This challenge stood the test of time, until Donald Trump began the wholesale demolition of agencies in ways that did not attempt to changelaws, duly legislated, but by blatantly violating them. To be clear, for much of the last 20 years the Republican Party owned and operated all three branches of U.S. government. They could have deregulated by changing laws. They chose this approach, in contempt for the Founders and Adam Smith.
 “Class War and lessons of history.” http://davidbrin.blogspot.com/2011/09/class-war-and-lessons-of-history.html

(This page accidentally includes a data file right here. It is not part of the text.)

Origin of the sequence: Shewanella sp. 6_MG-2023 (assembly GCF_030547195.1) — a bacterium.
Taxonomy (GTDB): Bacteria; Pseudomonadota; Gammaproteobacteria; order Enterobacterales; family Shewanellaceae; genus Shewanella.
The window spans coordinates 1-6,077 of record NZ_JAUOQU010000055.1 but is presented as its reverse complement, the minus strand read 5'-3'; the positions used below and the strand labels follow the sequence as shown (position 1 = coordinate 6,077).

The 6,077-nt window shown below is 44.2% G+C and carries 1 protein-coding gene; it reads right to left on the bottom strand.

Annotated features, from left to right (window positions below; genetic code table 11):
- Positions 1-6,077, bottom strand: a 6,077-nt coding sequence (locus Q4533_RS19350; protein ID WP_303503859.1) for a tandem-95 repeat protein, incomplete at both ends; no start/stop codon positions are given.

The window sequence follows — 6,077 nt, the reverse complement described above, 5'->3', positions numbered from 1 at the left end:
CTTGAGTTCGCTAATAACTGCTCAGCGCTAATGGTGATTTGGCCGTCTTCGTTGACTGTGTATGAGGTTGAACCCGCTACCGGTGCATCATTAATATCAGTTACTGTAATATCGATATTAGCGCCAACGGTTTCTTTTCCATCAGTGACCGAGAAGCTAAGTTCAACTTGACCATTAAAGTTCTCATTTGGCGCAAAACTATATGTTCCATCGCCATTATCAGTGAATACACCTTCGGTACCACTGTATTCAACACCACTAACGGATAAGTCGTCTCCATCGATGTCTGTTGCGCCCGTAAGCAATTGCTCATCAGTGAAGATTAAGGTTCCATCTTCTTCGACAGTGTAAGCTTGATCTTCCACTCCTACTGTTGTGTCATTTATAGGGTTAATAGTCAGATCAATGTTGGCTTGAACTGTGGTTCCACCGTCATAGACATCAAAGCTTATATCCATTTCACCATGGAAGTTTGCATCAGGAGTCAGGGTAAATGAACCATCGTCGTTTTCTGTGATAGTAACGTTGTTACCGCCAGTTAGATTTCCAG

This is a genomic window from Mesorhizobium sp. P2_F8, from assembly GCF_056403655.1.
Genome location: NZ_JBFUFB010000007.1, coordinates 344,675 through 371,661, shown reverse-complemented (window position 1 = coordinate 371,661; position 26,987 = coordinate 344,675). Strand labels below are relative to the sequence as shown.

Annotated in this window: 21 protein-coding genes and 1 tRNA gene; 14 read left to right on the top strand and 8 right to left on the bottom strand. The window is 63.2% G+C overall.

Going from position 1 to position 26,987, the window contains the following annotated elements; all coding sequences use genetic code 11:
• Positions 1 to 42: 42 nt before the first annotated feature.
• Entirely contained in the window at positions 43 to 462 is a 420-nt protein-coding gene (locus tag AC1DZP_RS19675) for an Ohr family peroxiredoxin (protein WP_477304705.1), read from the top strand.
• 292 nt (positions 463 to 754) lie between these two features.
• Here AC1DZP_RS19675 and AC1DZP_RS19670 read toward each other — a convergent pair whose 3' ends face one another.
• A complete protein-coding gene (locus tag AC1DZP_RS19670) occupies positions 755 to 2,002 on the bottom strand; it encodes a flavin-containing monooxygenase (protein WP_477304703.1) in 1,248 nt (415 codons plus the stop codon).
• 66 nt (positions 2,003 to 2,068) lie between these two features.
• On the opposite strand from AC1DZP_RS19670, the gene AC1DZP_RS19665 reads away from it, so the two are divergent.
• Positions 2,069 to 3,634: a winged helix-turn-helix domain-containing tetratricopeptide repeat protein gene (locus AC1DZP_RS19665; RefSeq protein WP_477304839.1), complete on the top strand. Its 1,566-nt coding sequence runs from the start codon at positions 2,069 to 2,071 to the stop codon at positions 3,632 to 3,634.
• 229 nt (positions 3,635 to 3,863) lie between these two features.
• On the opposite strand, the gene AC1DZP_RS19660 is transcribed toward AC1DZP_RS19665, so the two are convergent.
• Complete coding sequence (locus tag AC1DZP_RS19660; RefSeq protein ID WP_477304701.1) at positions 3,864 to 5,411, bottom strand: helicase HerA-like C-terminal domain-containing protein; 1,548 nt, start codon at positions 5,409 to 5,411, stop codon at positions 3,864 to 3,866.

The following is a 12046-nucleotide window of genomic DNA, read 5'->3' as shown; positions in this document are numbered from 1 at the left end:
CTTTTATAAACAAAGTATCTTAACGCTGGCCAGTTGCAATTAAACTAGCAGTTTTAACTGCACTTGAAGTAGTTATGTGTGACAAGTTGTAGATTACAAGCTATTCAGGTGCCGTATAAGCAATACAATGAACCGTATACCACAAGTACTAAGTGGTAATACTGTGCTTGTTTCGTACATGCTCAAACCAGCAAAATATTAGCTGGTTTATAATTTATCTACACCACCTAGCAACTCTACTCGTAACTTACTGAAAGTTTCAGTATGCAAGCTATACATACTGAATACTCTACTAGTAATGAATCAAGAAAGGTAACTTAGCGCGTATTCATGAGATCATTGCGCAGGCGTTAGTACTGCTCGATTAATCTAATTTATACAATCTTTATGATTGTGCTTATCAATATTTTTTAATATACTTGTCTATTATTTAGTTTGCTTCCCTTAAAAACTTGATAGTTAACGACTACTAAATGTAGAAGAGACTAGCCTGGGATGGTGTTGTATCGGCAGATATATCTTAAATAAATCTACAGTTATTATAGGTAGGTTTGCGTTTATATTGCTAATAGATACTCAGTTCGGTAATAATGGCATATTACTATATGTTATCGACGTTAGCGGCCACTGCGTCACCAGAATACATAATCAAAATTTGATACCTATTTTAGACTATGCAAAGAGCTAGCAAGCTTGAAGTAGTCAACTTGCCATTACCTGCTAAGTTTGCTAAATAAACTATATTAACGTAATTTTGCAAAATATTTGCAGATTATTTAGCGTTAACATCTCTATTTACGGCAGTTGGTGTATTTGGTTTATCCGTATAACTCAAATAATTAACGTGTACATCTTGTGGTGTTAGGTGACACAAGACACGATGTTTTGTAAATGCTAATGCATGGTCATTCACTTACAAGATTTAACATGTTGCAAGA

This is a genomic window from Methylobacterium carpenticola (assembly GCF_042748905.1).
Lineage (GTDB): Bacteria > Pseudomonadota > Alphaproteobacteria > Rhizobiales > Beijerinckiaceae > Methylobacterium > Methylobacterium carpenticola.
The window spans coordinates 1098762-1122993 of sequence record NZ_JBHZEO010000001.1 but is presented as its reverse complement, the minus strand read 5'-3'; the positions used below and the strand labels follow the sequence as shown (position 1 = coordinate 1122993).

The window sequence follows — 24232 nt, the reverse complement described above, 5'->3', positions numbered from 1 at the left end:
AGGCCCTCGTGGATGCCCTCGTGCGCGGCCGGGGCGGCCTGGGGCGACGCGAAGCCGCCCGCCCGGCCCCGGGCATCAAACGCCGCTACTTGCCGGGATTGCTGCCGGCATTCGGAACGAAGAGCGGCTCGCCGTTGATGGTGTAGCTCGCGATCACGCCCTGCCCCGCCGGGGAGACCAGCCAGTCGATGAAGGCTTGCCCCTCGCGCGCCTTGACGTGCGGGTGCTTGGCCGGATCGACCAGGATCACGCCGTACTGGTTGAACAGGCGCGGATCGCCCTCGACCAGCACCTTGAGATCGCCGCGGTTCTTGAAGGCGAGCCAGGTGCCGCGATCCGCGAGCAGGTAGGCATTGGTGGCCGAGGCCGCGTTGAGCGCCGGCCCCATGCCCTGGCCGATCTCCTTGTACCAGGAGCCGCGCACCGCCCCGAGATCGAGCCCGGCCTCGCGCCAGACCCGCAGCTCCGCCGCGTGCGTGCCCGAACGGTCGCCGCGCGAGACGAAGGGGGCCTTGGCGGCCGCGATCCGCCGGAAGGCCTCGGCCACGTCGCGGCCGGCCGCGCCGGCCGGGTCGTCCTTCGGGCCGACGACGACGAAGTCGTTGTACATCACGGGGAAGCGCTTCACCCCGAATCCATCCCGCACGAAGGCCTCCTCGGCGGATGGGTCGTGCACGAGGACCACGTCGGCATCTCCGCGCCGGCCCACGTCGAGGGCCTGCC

See: and commentary. http://www.forbes.com/sites/chasewithorn/2015/03/02/forbes-billionaires-full-list-of-the-500-richest-people-in-the-world-2015/#3df88bf316e3367f7a8b16e3
 Re Glenn Beck http://www.nytimes.com/2016/11/27/magazine/glenn-beck-is-sorry-about-all-that.html?rref=collection%2Fsectioncollection%2Fmagazine&action=click&contentCollection=magazine®ion=rank&module=package&version=highlights&contentPlacement=7&pgtype=sectionfront
 Strategic News Service: https://www.stratnews.com/